Toronto Legal Blog

Business and commercial: Governments helping businesses flourish

Small and medium-sized businesses are positive contributors to the country's economy. When it comes to the business and commercial realm in Canada, these companies employ nearly 90 per cent of the nation's workforce in the private sector and heartily drive economic growth. Governments at all levels realize the integral role these businesses play and have helped entrepreneurs to grow their companies and to flourish.

There is now a place for Canadian business owners to be able to access information on what government programs are available to help their companies. The Government of Canada has launched a website for business owners to be able to access government services and programs. Whether an entrepreneur is thinking about a startup or expansion, he or she will be able to find those programs that may be helpful in the process.

Mergers and acquisitions: Mining sector growing with the times

The mining industry in the nation is morphing into a new-ish entity. Part of that change in the industry in Canada includes increased mergers and acquisitions in an effort to curtail escalating operating costs. However, a recent global mining risk report indicates overall optimism when it comes to opportunities for growth in the sector, even though the industry seems to be at a crossroads.

New technology combined with innovative ways of operating are changing mining's landscape, while industry consolidation is ongoing to pare down costs. A leading expert in the field believes that mining higher-ups continue to view mergers and acquisitions along with technology as integral to continual expansion. In fact, more than 65 per cent of these executives believe their companies will grow this year.

Business and commercial news: Gap set to close stores

The closure of several outlets of a popular store seems to be a sign of the times. Recent business and commercial news indicates that Gap will be shutting the doors on a number of its stores in the country, some of which are located in Ontario. The company owns 230 stores across North America, but has not indicated how many closures will take place in Canada. The company said the move is in keeping with guidelines for outlets that are not consistently meeting sales requirements.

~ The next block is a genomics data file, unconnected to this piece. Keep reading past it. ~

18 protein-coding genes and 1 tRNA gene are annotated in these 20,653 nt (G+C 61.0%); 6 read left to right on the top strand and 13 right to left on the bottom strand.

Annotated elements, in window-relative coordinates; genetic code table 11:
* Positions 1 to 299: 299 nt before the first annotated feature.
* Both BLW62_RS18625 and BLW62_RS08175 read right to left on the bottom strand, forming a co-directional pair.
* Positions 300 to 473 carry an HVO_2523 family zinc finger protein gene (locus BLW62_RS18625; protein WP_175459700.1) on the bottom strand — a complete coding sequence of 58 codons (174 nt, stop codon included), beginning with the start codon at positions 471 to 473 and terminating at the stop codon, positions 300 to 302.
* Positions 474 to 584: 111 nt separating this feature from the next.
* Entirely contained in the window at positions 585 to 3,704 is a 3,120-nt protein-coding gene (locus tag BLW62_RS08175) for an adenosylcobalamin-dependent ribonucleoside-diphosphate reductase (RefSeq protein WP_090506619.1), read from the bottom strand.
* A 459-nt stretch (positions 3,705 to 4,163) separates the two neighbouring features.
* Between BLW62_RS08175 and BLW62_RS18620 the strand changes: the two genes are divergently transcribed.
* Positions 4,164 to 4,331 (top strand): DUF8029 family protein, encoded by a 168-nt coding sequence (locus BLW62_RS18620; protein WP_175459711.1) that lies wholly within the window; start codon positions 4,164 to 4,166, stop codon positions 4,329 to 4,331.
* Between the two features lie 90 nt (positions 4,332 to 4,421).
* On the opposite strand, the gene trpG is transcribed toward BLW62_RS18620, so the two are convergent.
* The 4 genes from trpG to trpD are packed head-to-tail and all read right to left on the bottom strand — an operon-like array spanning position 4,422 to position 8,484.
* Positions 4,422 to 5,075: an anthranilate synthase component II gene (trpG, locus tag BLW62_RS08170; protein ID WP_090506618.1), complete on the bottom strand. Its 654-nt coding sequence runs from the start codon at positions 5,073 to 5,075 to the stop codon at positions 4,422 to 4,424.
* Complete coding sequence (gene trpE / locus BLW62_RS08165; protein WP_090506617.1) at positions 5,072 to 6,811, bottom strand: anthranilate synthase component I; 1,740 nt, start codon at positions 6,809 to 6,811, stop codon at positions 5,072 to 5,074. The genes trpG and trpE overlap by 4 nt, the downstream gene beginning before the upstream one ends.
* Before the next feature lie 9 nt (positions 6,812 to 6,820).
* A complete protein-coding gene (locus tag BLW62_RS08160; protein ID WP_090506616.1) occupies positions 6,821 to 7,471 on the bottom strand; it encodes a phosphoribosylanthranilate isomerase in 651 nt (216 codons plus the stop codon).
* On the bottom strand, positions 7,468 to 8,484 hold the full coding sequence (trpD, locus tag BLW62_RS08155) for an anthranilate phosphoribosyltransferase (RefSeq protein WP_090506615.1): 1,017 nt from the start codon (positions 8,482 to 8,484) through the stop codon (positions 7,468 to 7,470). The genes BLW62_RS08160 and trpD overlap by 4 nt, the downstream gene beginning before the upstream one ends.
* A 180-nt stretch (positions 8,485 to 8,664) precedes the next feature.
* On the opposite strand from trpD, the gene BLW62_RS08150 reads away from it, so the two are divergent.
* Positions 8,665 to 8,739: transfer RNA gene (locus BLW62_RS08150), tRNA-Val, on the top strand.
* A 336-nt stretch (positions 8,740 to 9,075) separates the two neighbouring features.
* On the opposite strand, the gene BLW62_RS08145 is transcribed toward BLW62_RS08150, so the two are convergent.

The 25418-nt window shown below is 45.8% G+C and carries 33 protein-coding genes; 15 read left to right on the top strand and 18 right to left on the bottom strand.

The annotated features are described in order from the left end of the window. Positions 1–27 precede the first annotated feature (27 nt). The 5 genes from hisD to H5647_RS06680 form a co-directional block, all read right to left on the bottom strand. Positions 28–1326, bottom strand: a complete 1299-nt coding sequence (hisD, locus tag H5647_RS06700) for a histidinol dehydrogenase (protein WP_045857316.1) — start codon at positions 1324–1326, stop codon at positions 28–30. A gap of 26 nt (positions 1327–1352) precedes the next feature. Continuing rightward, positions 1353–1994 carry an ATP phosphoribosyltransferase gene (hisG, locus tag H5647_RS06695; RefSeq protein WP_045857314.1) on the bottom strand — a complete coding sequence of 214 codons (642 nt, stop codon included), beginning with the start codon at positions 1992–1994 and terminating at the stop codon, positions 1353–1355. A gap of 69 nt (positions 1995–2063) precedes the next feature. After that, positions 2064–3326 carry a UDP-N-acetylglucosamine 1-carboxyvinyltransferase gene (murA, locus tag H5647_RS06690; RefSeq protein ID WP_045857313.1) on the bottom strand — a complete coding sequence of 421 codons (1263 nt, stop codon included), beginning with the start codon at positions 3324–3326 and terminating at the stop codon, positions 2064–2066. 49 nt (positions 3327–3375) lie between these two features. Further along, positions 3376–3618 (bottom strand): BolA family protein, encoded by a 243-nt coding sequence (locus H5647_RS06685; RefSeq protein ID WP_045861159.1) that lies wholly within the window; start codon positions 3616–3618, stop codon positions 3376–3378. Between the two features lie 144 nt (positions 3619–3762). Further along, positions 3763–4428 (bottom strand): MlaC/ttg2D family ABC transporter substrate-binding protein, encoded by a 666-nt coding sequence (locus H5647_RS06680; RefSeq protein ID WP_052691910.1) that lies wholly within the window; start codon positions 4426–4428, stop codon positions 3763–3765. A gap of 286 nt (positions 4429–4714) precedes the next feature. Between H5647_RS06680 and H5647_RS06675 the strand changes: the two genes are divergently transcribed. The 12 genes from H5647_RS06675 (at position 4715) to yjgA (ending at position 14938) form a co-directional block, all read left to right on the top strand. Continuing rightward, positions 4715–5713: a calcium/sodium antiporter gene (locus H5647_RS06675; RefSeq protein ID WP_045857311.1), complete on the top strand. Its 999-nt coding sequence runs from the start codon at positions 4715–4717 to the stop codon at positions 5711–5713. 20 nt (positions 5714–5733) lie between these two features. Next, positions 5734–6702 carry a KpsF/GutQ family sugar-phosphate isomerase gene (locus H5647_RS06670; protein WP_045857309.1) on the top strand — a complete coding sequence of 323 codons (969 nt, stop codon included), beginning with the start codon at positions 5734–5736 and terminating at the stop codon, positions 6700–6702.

The stores earmarked for closure will be phased out over the next two years according to Gap's corporate office. The decision is expected to help modernize the overall operation of the company and to further develop its online presence and growth in remaining outlets. In addition, the company announced plans to split its brand into two companies: Old Navy being one and Gap, Banana Republic, Athleta, Intermix and Hill City being the other.

Mergers and acquisitions: Hostile takeover in gold sector likely

A hostile takeover bid may be soon underway in the mining sector. The latest mergers and acquisitions news in Canada suggests that in what would be the nation's largest scale mining deal ever, Barrick Gold may make a hostile takeover bid for Newmont Mining stocks to the tune of $19 billion. Barrick would funnel some of Newmont's assets to an overseas project.

Barrick has already shelled out more than $6 billion to recently purchase competitor Rangold Resources. The company has said it will continue to seek out additional mergers and acquisitions. Meanwhile, Newmont has been poised to buy out rival Goldcorp for $10 billion. If Barrick is successful in its takeover of Newmont, the Goldcorp deal would go flat, which would put Barrick on the line for a $650 million fee for breaking the deal. 

Business and commercial: Company debt finances pot operations

A major Ontario financial corporation is shelling out big money to invest in the legal cannabis industry. Trichome Financial Corp. out of Toronto is leaping into the business and commercial sector of the cannabis world with $100 million in debt financing for a number of cannabis companies. Up until now, this sort of debt financing has been a rarity in the cannabis sector, but Trichome is already taking receivables as a guarantee from some of the country's leading cannabis companies.

The company wants to take it even further by expanding into the mergers and acquisitions arena when it comes to the cannabis industry. It is hoping on about 15 per cent internal return rates. Trichome's largest pot brands shareholder currently is Origin House. The company has plans of going public with stock offers in the spring. Although Trichome is only lending to Canadian companies currently, it has plans of lending stateside in those areas where cannabis is legal.